Brussels Responds To Terror With Love & Unity

Elena* was as horrified by the deadly blasts that hit her hometown as anyone else. But it didn’t change the fact that she had a birthday — "the big 3.0” — a couple days later. The original plan was to devote the evening to having dinner with her mum at one of Brussels’ trendier restaurants. Alas, her mother lives in another country and had to cancel her travel plans due to alerts. After some deliberation, Elena decided to spend her day as if nothing had happened. She summoned friends to eat at the city’s best pizza place, and later went out dancing. "They can't take away our fun," she said.

Last Tuesday, Belgium suffered from the deadliest attack on its soil since the Second World War. According to the current count, reported by the Independent, 35 people have lost their lives. Another 340 were injured, and 58 were left in a critical state.
Experts, such as Israeli professor of history, Yuval Harari, warn that reactions to terrorist attacks often wreak far greater havoc than the attacks themselves. "That’s why it’s important to put things back into a normal routine as quickly as possible,” Harari told Swedish public radio.
Europeans don’t need to worry about terrorist attacks, he argued. They can do little to avoid being hit by a strike. Furthermore, that would mean falling into the terrorists’ trap — one that is intended to inspire fear.

"People were killed, but 500 million are afraid… If they start changing their behavior, it means that their imagination has been taken captive by terrorists. This would be [the latter's] greatest success," the professor argued.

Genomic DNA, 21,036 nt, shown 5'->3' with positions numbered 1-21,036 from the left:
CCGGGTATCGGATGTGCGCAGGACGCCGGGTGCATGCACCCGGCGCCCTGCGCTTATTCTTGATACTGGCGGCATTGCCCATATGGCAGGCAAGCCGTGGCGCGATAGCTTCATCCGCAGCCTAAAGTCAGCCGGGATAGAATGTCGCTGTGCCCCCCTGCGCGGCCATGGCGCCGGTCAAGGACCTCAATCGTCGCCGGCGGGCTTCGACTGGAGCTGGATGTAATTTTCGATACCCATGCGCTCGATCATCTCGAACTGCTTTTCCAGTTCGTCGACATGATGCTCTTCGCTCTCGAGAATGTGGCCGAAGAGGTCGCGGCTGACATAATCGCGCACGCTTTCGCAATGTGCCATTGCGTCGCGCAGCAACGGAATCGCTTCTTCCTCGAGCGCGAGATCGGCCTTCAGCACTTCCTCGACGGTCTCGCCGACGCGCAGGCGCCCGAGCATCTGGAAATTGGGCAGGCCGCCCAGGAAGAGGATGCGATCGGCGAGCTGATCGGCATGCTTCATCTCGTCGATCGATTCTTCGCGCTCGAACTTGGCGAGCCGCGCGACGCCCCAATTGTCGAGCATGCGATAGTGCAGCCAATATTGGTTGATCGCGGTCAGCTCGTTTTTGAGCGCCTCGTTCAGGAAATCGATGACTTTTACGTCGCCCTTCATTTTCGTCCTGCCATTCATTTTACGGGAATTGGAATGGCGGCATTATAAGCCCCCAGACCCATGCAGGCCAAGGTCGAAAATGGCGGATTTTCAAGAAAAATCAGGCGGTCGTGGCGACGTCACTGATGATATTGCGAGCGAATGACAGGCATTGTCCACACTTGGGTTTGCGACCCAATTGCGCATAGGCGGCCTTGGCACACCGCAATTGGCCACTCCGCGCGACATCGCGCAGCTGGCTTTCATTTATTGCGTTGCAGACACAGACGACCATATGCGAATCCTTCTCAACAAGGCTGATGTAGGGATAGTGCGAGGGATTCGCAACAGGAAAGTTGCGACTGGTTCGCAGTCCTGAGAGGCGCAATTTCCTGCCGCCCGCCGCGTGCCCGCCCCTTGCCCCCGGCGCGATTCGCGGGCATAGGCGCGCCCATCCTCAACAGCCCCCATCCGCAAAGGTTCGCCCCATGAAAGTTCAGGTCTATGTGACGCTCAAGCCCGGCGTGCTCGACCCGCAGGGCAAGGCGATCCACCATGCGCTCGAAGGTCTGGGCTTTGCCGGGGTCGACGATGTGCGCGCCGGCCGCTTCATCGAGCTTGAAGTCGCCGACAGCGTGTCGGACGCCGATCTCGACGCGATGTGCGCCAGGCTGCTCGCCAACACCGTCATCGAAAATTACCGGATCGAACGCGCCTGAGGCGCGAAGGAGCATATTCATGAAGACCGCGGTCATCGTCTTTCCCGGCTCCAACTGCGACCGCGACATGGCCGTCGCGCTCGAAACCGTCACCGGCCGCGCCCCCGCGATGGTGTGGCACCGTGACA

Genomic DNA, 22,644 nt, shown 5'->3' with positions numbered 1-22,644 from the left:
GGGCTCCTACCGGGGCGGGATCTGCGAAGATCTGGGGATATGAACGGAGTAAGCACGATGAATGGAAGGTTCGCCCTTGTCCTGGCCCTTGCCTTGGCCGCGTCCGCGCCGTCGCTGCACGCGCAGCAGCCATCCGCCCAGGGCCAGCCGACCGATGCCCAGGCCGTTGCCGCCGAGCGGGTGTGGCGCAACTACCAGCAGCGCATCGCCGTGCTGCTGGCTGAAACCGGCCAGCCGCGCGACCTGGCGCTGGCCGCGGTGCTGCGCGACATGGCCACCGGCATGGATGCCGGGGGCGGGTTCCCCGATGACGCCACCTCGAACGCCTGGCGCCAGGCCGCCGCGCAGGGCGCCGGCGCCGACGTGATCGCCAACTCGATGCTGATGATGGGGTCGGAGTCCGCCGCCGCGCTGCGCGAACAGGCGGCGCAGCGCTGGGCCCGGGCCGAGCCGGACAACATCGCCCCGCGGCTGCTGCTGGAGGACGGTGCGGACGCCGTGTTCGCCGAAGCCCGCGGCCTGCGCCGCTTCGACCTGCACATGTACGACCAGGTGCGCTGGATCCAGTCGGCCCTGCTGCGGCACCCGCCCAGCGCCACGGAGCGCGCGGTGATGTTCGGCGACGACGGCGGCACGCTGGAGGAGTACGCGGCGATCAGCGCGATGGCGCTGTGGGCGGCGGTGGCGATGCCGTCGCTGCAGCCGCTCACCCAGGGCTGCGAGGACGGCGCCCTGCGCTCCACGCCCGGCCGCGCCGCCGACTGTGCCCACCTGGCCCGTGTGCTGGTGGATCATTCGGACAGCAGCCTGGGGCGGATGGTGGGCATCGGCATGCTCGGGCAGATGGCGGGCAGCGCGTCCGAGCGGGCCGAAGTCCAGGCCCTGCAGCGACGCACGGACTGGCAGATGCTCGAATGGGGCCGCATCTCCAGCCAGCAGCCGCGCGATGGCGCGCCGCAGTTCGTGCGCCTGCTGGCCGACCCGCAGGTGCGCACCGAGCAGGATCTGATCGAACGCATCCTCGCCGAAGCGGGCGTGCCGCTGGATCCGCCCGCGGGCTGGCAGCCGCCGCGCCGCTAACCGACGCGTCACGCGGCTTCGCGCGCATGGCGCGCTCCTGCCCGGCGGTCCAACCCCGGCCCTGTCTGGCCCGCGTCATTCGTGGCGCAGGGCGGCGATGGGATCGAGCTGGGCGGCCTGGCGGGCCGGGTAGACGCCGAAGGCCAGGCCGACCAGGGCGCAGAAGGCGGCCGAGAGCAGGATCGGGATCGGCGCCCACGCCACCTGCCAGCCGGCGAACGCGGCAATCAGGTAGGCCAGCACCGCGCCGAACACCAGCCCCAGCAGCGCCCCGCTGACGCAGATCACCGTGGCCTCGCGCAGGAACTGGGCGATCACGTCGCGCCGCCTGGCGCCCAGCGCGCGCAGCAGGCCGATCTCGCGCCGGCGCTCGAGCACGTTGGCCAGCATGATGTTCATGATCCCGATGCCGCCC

People were initially very shocked and sad... the second reaction was a big show of solidarity

Maite Morren, local councillor in Brussels
Maite Morren is a councillor in Elsene, one of the city’s municipalities. I asked her to weigh in on the city's reaction. "It’s still early to draw conclusions on how the attacks will affect us. But I think that people were initially very shocked and sad. It was like they couldn’t believe it was really happening. But it was happening," she explained. "The second reaction was a big show of solidarity."

Since Tuesday, hundreds of people have been gathering by the Bourse, an abandoned stock exchange building in the city center, to pay tribute to the victims. Mourners bring Belgium flags, and flags of their home countries, as well as candles, flowers, and beer, the Belgian beverage of choice. Their offerings have formed a makeshift memorial. As for the stairs, they quickly became a podium where anyone can promote messages of peace and unity, sing songs, distribute free hugs, and read out names of other cities that recently suffered terrorist attacks.

”I come here every day to show my love for two countries,” said Salim*, a 29-year-old Algerian man who works as a house painter and has lived in Belgium for two years now. A talented draughtsman, he’s one of the people who have covered the ground below Bourse with chalk declarations.

"Brussels I love you,” "La vie est belge” ("Life is Belgian"), "Peace and Love,” — those are some of the ethereal messages scribbled in French, Dutch, English, or Arabic onto the asphalt and concrete walls of the Bourse, messages that will stay until the rain washes them away.

On Friday afternoon, the Belgian Philharmonic performed the European anthem, Beethoven’s "Ode to Joy," on the stairs. Local communities organized their own vigils. People who couldn’t leave their house were invited to light a candle on their windowsill.

"It’s very early to draw any conclusions, but I was positively surprised by the aftermath to the attacks,” said Rachida Aziz, a fashion designer and social entrepreneur. She spoke to Refinery29 on Sunday afternoon in her workspace, located close to the Bourse.

"Saying that the attacks have had a positive impact on Brussels may sound horrible,” she added, "but I hope that those who lost their loved ones will find comfort in the fact that the response has been a rush of solidarity rather than further divisions.”